Institute Identifies Eagles Poisoned by Lead

Four bald eagles admitted for treatment at the Alberta Institute for Wildlife Conservation (AIWC) over a two-month period, have been confirmed suffering from lead poisoning. The birds were found in different locations of south central Alberta. All four eagles have died.

Calgary, Canada, February 13, 2010 --( Between mid-November and early January, four bald eagles suffering from similar symptoms were admitted to the Alberta Institute for Wildlife Conservation (AIWC). All four died soon after admission and none had an obvious cause of death. Biologists at AIWC, Dianne Wittner and Tara Tamasi, suspected lead poisoning was to blame. So far, tests have confirmed their fears in at least two of the cases; lab results show lead levels 5 times and 9 times the lethal level, respectively.

Studies of lead poisoning in eagles and other raptors show the source of lead poisoning in the vast majority of cases is due to lead shot or shards of lead, consumed by eagles scavenging on gun-shot waterfowl and game carcasses left by hunters. Though legislation in the 90’s prohibited the use of lead shot for hunting waterfowl, it has been well documented that the problem persists.

Wildlife suffering from lead poisoning can be treated - in many cases successfully - if captured early enough. However, test results can take 3 days to 2 weeks, delaying a confirmed diagnosis. “By the time the eagles are sick enough to catch, it may be too late to save them,” says Wittner. “However, we could save more of them if the birds were found and reported to us sooner. We could get quicker lab results.” Some protocols call for the initiation of treatment immediately, before test results come back, despite possible side effects. “In future, we may have to go that route,” Wittner says.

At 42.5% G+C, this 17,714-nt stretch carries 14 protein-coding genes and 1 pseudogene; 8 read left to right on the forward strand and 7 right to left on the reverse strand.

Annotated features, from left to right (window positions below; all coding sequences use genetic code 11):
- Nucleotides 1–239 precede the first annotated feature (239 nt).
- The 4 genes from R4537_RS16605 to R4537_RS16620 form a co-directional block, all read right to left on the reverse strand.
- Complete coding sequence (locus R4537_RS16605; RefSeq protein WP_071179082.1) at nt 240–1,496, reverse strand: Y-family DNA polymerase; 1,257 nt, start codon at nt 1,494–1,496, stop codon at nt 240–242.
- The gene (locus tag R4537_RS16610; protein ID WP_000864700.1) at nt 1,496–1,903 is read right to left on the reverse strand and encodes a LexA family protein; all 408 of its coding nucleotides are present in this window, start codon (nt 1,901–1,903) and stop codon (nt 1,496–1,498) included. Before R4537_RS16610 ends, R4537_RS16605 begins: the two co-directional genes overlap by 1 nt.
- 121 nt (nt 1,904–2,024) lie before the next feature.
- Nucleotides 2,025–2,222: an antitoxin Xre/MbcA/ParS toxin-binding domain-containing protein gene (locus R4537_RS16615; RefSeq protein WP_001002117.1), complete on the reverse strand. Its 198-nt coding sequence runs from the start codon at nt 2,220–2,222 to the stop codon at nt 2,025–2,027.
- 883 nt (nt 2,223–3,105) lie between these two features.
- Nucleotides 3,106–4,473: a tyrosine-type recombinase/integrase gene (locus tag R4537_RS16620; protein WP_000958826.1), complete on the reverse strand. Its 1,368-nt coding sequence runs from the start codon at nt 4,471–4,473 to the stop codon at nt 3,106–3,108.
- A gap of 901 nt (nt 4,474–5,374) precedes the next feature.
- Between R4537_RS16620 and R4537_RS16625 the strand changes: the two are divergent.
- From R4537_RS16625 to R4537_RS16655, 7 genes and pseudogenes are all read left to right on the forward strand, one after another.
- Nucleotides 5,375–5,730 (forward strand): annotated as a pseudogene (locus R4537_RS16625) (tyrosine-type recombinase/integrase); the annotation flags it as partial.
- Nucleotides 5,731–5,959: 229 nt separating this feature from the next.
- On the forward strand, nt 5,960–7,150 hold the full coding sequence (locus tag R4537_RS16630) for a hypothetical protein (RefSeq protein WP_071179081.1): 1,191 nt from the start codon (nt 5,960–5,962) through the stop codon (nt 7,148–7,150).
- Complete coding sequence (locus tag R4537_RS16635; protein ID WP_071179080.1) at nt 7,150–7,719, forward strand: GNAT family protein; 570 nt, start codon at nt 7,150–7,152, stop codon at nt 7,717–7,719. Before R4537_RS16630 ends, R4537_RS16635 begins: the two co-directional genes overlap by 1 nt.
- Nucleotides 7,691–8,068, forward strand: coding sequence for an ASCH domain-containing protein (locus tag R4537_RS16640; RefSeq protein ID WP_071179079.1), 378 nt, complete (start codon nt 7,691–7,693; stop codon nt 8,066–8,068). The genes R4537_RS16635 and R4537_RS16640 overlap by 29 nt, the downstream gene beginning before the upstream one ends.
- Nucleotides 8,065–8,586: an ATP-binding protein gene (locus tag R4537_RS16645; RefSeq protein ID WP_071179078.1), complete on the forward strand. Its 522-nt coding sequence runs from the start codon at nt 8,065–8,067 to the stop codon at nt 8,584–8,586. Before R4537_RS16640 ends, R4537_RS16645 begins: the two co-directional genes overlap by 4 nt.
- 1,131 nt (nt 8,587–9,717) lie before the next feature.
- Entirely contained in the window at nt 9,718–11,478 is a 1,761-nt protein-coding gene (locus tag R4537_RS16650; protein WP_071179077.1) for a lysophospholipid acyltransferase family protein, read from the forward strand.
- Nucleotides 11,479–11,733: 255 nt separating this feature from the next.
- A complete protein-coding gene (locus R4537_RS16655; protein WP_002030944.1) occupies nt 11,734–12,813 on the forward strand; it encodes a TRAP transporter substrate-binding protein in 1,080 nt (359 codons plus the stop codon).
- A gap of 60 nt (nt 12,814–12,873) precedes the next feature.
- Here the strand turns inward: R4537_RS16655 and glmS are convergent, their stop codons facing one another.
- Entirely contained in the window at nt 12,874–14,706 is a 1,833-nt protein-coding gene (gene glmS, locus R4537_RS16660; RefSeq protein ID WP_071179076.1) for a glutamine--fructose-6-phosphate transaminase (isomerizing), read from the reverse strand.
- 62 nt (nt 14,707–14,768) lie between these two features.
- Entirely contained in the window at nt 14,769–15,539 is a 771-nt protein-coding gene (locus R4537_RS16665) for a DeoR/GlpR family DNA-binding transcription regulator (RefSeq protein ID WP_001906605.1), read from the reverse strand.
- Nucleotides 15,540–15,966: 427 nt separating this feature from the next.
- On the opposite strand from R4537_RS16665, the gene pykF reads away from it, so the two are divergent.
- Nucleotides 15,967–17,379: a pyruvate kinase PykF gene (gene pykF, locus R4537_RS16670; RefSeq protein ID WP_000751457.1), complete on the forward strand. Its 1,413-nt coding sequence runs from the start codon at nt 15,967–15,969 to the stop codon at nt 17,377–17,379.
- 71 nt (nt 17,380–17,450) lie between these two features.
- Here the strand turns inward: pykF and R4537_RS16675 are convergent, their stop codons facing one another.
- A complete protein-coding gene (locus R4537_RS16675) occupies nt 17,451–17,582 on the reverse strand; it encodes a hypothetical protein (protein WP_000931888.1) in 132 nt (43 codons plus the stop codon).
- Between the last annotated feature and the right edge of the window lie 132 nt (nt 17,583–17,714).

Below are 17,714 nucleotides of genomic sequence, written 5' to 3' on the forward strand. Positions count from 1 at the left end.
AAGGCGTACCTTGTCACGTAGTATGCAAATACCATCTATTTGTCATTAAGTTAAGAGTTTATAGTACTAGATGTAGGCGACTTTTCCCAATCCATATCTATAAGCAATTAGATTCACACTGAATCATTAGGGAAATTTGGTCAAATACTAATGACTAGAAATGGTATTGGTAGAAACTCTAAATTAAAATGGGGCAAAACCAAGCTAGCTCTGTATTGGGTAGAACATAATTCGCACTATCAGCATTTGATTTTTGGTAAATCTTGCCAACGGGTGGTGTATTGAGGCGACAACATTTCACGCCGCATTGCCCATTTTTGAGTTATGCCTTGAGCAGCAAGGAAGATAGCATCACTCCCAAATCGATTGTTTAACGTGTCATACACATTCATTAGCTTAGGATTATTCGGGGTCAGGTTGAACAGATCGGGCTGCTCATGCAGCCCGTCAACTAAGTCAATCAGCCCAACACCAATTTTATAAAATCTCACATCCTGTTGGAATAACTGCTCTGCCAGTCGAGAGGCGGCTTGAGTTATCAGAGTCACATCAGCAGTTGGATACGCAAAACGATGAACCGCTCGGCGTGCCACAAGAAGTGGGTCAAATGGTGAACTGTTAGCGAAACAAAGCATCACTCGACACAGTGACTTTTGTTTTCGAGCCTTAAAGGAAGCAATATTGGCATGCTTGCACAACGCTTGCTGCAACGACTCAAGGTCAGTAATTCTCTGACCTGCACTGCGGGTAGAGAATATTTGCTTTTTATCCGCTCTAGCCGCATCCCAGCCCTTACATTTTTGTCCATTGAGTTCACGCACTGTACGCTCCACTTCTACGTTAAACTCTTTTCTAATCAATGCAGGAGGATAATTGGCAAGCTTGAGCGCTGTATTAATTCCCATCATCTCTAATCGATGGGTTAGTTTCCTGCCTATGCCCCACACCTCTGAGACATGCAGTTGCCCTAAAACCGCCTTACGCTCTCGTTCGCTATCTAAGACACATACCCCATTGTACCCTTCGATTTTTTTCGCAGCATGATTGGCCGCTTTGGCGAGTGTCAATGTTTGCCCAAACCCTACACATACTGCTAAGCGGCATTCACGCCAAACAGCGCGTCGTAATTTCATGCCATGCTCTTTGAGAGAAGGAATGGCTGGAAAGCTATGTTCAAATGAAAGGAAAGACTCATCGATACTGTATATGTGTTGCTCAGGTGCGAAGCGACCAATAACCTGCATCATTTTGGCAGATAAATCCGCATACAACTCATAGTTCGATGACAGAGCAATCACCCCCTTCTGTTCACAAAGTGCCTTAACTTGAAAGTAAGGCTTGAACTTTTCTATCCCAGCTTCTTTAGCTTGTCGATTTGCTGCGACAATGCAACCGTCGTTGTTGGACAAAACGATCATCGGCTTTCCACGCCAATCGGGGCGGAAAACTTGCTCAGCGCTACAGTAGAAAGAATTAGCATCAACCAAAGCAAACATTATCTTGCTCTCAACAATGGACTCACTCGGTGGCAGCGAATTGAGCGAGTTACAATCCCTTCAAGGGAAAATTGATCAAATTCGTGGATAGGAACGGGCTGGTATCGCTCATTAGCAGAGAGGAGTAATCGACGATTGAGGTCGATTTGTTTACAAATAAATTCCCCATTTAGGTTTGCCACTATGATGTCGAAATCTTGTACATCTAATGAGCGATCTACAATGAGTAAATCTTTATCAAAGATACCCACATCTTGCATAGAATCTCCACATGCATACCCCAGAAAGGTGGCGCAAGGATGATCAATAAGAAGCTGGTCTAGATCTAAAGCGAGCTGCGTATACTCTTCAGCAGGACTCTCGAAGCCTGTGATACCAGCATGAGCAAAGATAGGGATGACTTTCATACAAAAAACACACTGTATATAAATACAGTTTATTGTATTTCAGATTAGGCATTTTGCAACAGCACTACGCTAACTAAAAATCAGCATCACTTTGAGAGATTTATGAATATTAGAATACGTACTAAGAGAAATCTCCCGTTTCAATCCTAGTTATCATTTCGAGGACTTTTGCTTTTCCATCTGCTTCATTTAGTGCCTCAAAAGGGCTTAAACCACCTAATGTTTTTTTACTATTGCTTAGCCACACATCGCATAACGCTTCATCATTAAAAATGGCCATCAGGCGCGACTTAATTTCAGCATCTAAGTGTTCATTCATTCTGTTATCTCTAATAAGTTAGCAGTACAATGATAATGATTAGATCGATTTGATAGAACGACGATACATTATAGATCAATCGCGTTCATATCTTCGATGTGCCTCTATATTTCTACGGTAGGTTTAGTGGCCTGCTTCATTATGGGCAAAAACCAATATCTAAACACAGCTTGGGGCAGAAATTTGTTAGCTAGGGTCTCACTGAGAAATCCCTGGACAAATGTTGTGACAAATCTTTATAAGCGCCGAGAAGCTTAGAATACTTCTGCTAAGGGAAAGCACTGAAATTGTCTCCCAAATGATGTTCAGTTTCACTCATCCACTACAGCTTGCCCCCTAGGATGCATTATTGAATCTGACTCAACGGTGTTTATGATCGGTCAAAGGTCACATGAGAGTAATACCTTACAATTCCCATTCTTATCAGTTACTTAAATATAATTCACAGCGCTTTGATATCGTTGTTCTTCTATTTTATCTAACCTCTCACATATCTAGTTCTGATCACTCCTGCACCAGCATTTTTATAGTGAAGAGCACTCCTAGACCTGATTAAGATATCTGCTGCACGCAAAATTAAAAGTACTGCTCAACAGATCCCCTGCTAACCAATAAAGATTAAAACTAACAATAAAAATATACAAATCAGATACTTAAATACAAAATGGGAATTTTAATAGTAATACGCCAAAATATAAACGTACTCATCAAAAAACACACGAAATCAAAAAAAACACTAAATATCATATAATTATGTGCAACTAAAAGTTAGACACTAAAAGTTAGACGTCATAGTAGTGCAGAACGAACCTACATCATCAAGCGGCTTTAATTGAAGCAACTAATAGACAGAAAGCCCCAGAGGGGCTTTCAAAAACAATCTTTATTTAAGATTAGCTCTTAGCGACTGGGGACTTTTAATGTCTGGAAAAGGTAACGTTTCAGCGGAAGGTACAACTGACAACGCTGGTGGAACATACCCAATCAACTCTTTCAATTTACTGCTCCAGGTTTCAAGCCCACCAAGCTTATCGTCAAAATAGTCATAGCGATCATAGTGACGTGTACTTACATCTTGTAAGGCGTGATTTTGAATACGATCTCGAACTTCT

Staff at AIWC encourages people to report sick raptors immediately. Though four eagles may not seem like a lot, there were, undoubtedly, many more affected. Eagles migrate through the foothills where they can be very difficult to spot, healthy or sick.

“Environmental toxins are a serious problem for all wildlife,” says Wittner. “We hope to initiate a two-year study of this issue. This is an entirely preventable condition.”

Staff at AIWC deal with a wide array of human-created hazards that result in high mortalities of wildlife. Lead poisoning can be accompanied by secondary symptoms such as pneumonia and infection. Regardless, it is a horrible death for many animals that feed on lead-laced carcasses. Albertans who care about the future and/or the study of raptors in this province are invited to get involved by contacting the staff at AIWC.

Alberta Institute for Wildlife Conservation
Dianne Wittner